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Reserve Bank's rate cut decision on a knife edge

By Rebecca Howard

May 3 (BusinessDesk) - Will New Zealand's new monetary policy committee opt to cut or will it hold? Markets are split, as are economists with Westpac Bank saying the decision is "on a knife edge" and ASB Bank calling it "finely balanced."

Market pricing points to a 50 percent chance of 25 basis-point rate cut to 1.5 percent. The median in a Bloomberg poll of 17 economists is for a 25 basis-point rate cut to 1.5 percent.

Reserve Bank governor Adrian Orr surprised markets in March when he said "given the weaker global economic outlook and reduced momentum in domestic spending, the more likely direction of our next official cash rate move is down."

Since then, inflation has been lower than expected and while the unemployment rate dipped in the first quarter the underlying data was weak.

Wednesday's decision is the first to be made by a new committee. The new structure emerged after phase one of a review of the Reserve Bank Act to modernise the policy frameworks, governance, and accountability arrangements announced by the Labour-led government shortly after taking office.

The new committee, which includes four internal members and three external members - removes sole interest rate decision-making by the governor.

Capital Economics says a recent string of soft economic data will be enough for the Reserve Bank of New Zealand to cut to 1.5 percent.

"Since the RBNZ shifted to an easing bias in March the economic data have remained generally subdued, supporting the case for a rate cut. And we suspect that a rising unemployment rate and subdued underlying inflation in 2019 will force the bank to cut rates again in November."



It doesn't anticipate the switch to a committee will have much impact. "We don’t expect the new committee members or structure to make any significant differences to the future direction of monetary policy. But the release of the meeting minutes and the non-attributed record of any votes taken should make the RBNZ’s position a little more transparent."

Westpac Bank economists say they marginally favour a cut. "We think the odds of an OCR cut are about 55 percent, versus a 45 percent chance of no change." Regardless of whether it cuts or holds, Westpac expects the bank's forecasts to show the official cash rate reaching 1.4 percent before rising again.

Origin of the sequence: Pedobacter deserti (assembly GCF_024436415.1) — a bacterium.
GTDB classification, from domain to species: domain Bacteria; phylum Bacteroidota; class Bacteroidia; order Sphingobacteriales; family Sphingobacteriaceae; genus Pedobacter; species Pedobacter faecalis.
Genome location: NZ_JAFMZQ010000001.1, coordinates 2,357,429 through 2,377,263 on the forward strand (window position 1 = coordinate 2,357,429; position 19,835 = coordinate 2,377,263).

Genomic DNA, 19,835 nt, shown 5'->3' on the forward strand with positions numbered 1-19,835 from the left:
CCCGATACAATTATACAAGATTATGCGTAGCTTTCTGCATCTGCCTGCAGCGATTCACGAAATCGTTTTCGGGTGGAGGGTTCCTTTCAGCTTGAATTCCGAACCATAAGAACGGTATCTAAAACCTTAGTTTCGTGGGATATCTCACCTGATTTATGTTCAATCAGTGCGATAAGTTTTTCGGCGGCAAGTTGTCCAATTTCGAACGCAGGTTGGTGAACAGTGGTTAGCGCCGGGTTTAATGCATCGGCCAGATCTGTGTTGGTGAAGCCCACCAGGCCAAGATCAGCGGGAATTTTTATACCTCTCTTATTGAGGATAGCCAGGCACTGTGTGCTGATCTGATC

ANZ Bank chief economist Sharon Zollner expects the central bank to leave the official cash rate at 1.75 percent but "we expect a dovish tone, in line with the March OCR review, and a downward-sloping OCR forecast track implying around 35 basis points of cuts by the end of the year."

She notes that domestic data has confirmed the "economy is cooling but hardly freezing up."

ANZ expects a rate cut in August, with two more to follow. "In our view, the Monetary Policy Committee will be convinced by August that an OCR cut is necessary to be able to credibly forecast inflation sustainably returning to the midpoint of the target band over the medium term," it says.

ASB Bank's chief economist Nick Tuffley said "on balance, we think the new Monetary Policy Committee will have seen enough evidence to justify acting and will deliver a 25 basis-point OCR cut in May, followed by a further 25 basis-point cut in August."

He also expects the published interest rate track to signal at least one more rate cut this year.

A key piece of the puzzle will be what happens in Australia on Tuesday, where a rate cut is about a one-in-three chance, according to market pricing.

"With the Australian general election on May 18, our Australian colleagues do not expect the RBA to cut the cash rate, but to adopt an easing bias. If, however, the RBA did cut the cash rate, then it would be game on for NZ market pricing," said Tuffley.

TD Securities chief Asia-Pacific Macro Strategist Annette Beacher said she is still leaning toward a "dovish pause" from the RBNZ. Despite some headline disappointment, the economy has maximum sustainable employment and inflation expectations are well-anchored at 2 percent despite fluctuating food and fuel prices, she said.


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